2. #2
    Thanks Apoorv_Khurasia for the rundown..
    How would rate FreeBSD against Gentoo ? I'm just curious to know.

    I used to use FreeBSD5.4 but couldn't get my mouse scroll wheel to work and that was extremely annoying so now I use Debian exclusively.

  3. #3
    Gentoo is performing better in terms of "speed". People say BSD is stable, true, I found that out too, but Gentoo has not crashed a single time for me yet!!!

    Overall: I would rate Gentoo better (of the two).

    I don't abt 5.4 but I have got my mouse working (with scroll ) on 6.10 Release
    "There is no sixth rule"
    --Rob Pike
    Registered Linux User: 400426 home page

  4. $spacer_open
  5. #4
    I am pretty sure you're a gentoo fanboy, cause Solaris kicks the crap out of gentoo on the server. Solaris and FreeBSD are deployed in mission-critical environments, gentoo is for hobbyist fanboys like yourself that think watching code compile for days makes them smarter.

  6. #5

    Tweaked OS for mission critical systems

    The comments u r making are well understood and accepted too. Now before this turn into a distro-war I would like to say that I am not a gentoo fanboy or whatever..... I just said that gentoo is performing better (that is of course on my box, the specs of which are given in the starting post). I also said that I acknowledge the stability of BSD but gentoo is also stable reason being --my box is not a mission critical system (Such systems exist on my university mainframes where Solaris is rocking and gentoo would surely not...).

    One should keep it in mind that these OS are tweaked in order to give superior performance on such systems ....hence on your box u would probably not get the same performance. (u can even endup getting worse).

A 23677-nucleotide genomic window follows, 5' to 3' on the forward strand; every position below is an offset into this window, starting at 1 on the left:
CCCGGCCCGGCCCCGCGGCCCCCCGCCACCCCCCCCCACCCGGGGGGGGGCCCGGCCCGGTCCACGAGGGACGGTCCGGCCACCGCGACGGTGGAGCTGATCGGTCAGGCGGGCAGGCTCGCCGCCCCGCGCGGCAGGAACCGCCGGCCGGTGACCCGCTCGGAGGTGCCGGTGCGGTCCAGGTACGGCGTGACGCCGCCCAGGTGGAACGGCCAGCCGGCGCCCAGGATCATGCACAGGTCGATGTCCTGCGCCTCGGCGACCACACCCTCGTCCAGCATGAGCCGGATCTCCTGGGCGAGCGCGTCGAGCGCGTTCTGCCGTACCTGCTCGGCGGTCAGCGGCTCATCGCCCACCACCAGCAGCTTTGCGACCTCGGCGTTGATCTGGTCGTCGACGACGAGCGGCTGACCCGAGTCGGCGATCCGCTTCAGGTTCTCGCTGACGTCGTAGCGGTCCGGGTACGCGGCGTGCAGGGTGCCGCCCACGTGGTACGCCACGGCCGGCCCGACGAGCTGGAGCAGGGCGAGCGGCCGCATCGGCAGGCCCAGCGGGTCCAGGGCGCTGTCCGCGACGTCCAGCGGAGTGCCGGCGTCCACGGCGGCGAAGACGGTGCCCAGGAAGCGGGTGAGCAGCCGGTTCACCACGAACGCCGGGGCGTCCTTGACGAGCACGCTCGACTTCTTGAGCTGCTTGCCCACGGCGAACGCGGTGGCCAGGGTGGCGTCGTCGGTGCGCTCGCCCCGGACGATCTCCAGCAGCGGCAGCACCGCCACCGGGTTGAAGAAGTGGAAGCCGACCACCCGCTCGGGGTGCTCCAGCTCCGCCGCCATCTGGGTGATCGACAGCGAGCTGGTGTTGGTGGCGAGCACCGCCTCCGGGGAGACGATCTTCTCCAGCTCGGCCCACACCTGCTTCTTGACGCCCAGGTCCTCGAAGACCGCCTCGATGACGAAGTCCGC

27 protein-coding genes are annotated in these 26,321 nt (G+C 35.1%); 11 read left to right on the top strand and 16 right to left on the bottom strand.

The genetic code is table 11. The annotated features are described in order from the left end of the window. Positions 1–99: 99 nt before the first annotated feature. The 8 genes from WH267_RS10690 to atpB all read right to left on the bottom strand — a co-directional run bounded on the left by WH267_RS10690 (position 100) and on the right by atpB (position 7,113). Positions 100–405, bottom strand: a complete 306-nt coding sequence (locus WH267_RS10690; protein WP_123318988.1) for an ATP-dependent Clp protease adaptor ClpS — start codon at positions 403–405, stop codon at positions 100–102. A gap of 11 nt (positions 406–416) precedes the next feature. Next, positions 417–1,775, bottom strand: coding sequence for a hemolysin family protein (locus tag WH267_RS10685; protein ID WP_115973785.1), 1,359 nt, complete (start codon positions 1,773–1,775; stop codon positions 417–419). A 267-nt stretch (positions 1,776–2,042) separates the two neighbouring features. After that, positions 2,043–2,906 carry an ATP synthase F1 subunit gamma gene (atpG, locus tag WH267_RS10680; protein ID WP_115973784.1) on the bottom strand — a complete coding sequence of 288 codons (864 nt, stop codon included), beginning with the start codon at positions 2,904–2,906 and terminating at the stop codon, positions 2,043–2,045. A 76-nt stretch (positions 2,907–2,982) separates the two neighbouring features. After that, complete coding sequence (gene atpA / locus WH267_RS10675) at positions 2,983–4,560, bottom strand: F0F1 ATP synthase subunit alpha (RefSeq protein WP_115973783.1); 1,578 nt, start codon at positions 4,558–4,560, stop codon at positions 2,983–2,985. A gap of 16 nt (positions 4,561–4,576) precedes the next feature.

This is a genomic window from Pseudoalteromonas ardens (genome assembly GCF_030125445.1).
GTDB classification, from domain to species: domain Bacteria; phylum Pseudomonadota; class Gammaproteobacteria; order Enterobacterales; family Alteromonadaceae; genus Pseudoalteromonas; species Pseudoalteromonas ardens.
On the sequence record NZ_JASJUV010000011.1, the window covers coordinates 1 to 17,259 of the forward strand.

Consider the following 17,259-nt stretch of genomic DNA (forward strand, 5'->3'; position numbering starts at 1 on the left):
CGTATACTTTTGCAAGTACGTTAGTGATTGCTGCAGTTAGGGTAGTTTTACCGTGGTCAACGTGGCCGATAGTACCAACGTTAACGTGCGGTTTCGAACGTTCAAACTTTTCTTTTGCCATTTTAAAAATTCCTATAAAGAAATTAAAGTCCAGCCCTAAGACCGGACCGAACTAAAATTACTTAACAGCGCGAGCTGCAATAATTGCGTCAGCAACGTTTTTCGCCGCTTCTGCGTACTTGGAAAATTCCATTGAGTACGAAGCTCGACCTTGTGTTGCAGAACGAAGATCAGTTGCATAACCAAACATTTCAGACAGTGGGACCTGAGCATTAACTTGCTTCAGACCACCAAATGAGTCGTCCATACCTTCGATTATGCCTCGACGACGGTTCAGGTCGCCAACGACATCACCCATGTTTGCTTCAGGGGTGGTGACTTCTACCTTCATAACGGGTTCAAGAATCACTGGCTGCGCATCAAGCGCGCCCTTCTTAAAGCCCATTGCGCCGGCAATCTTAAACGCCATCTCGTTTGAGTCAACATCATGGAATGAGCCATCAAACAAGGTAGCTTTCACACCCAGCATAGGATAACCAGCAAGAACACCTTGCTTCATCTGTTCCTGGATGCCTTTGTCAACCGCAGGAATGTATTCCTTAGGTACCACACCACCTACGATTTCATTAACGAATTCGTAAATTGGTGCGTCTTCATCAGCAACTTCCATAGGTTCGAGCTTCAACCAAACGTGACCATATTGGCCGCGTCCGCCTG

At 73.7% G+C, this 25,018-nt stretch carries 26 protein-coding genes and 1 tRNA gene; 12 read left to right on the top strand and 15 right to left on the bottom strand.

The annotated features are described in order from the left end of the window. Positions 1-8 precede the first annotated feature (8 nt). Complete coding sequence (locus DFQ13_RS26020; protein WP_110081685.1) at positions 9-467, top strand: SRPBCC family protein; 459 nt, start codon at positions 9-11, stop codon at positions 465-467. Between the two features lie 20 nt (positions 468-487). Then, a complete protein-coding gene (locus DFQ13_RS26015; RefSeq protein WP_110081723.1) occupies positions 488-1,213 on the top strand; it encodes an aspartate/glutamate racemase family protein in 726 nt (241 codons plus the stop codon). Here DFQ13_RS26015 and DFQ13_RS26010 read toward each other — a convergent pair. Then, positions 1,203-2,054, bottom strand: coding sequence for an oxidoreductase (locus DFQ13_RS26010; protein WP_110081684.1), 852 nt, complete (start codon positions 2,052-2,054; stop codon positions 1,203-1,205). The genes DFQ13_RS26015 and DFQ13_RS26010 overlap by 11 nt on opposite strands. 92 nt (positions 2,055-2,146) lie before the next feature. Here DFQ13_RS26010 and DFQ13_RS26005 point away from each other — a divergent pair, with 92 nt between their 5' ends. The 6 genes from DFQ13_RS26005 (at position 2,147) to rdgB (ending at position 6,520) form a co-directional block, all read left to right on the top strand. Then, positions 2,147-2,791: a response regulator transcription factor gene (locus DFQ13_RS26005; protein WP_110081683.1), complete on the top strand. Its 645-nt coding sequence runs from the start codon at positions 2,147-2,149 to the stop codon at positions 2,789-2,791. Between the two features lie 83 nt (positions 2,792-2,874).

e.g., BSD has a better memory management but it will eat ur CPU for that. Hence the best results are achieved by getting more CPU and run an OS like BSD on it (cos like Yahoo do it)

    Finally:- watching code compile for days has made me smarter. U can try it too
    "There is no sixth rule"
    --Rob Pike
    Registered Linux User: 400426 home page

  7. #6
    Linux Newbie
    Join Date
    May 2005
    Scranton, Pa

    Red face

    Hello Apoorv, Sorry to cut in, But you seem like you know your distros, I've been trying FB 6.1 and so far I can't seem to get my DHCP to stay stable, I have to reenter my senting each time I reboot, I have my /etc/rc.conf file configured right take a look;
    Is there something wrong here? What else do I need? Any help would be appreciated, Thanks
    BTW I tried Gentoo livecd, but couldn't get but could not get it to install, After booting? Not haveing luck with new distros.

  8. #7
    Hi fvs

    I have never worked with dhcp in my life before so I may not be the perfect person to ask this question. Please do wait for other people's replies in case what I tell fails.